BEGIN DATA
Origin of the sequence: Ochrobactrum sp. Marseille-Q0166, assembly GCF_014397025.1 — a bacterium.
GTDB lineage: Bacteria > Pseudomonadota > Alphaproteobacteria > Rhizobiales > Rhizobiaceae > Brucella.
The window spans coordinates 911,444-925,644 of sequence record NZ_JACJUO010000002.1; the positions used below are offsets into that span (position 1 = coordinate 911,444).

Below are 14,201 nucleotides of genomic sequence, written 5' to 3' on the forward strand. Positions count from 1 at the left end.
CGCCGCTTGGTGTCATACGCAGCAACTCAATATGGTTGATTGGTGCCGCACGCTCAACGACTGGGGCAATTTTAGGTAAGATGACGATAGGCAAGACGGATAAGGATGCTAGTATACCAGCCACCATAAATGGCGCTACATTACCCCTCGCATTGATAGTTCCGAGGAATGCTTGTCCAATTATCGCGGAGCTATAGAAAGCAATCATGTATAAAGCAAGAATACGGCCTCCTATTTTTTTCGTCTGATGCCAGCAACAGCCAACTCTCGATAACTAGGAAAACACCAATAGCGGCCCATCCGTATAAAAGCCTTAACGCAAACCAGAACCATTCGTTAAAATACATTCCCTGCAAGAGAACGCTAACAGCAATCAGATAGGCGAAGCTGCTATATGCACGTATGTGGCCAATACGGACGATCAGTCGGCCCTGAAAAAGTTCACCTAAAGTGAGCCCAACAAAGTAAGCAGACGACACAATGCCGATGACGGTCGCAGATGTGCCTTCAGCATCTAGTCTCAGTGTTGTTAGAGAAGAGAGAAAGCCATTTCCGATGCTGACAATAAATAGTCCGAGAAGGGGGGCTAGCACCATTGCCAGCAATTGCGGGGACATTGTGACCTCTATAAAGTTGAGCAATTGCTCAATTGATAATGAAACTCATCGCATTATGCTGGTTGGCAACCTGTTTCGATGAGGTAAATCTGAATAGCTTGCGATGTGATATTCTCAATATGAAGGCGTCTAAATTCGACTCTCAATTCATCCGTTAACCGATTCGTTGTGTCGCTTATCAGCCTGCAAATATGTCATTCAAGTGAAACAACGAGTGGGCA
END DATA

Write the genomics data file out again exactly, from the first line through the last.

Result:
Origin of the sequence: Ochrobactrum sp. Marseille-Q0166, assembly GCF_014397025.1 — a bacterium.
GTDB lineage: Bacteria > Pseudomonadota > Alphaproteobacteria > Rhizobiales > Rhizobiaceae > Brucella.
The window spans coordinates 911,444-925,644 of sequence record NZ_JACJUO010000002.1; the positions used below are offsets into that span (position 1 = coordinate 911,444).

Below are 14,201 nucleotides of genomic sequence, written 5' to 3' on the forward strand. Positions count from 1 at the left end.
CGCCGCTTGGTGTCATACGCAGCAACTCAATATGGTTGATTGGTGCCGCACGCTCAACGACTGGGGCAATTTTAGGTAAGATGACGATAGGCAAGACGGATAAGGATGCTAGTATACCAGCCACCATAAATGGCGCTACATTACCCCTCGCATTGATAGTTCCGAGGAATGCTTGTCCAATTATCGCGGAGCTATAGAAAGCAATCATGTATAAAGCAAGAATACGGCCTCCTATTTTTTTCGTCTGATGCCAGCAACAGCCAACTCTCGATAACTAGGAAAACACCAATAGCGGCCCATCCGTATAAAAGCCTTAACGCAAACCAGAACCATTCGTTAAAATACATTCCCTGCAAGAGAACGCTAACAGCAATCAGATAGGCGAAGCTGCTATATGCACGTATGTGGCCAATACGGACGATCAGTCGGCCCTGAAAAAGTTCACCTAAAGTGAGCCCAACAAAGTAAGCAGACGACACAATGCCGATGACGGTCGCAGATGTGCCTTCAGCATCTAGTCTCAGTGTTGTTAGAGAAGAGAGAAAGCCATTTCCGATGCTGACAATAAATAGTCCGAGAAGGGGGGCTAGCACCATTGCCAGCAATTGCGGGGACATTGTGACCTCTATAAAGTTGAGCAATTGCTCAATTGATAATGAAACTCATCGCATTATGCTGGTTGGCAACCTGTTTCGATGAGGTAAATCTGAATAGCTTGCGATGTGATATTCTCAATATGAAGGCGTCTAAATTCGACTCTCAATTCATCCGTTAACCGATTCGTTGTGTCGCTTATCAGCCTGCAAATATGTCATTCAAGTGAAACAACGAGTGGGCA